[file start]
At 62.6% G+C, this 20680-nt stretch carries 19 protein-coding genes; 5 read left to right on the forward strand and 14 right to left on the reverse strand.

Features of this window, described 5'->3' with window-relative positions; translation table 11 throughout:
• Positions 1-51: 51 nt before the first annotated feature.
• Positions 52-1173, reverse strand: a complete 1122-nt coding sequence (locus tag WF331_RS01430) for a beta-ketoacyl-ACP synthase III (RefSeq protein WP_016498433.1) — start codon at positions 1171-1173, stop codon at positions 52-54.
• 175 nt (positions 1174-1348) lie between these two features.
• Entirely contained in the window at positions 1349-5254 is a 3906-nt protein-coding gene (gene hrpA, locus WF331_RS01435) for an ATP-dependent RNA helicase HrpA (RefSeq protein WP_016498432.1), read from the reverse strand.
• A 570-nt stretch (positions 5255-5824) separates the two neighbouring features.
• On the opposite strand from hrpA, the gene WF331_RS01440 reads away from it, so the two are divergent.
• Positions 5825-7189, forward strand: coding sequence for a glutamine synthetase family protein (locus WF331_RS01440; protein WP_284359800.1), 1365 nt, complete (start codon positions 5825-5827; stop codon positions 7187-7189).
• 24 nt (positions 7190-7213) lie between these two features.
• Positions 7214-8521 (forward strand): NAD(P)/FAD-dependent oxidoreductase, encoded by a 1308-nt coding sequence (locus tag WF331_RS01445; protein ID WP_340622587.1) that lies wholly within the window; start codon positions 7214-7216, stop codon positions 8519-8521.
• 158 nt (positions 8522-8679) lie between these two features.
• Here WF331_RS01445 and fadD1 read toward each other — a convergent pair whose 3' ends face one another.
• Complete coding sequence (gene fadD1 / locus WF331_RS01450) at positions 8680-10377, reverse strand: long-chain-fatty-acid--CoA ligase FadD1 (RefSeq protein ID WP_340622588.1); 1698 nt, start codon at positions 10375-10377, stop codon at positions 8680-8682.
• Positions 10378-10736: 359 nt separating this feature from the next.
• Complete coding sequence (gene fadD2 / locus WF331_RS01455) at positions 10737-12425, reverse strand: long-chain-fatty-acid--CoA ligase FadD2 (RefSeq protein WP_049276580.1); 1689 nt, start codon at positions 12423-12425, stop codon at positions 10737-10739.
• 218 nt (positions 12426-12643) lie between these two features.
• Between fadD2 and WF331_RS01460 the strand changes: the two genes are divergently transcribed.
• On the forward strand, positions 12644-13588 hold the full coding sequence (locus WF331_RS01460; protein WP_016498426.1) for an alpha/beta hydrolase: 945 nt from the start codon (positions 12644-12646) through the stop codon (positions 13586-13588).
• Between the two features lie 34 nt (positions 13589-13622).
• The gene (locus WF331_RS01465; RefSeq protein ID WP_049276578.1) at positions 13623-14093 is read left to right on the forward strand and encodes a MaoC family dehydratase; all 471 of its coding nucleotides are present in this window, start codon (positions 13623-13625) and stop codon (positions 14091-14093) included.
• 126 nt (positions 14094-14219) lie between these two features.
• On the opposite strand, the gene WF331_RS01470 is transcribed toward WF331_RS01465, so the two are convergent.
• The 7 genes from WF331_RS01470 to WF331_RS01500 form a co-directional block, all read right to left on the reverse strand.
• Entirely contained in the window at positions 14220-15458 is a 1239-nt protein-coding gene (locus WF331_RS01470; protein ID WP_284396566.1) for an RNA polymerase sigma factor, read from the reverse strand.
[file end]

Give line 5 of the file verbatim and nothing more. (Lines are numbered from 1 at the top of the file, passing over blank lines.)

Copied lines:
• 175 nt (positions 1174-1348) lie between these two features.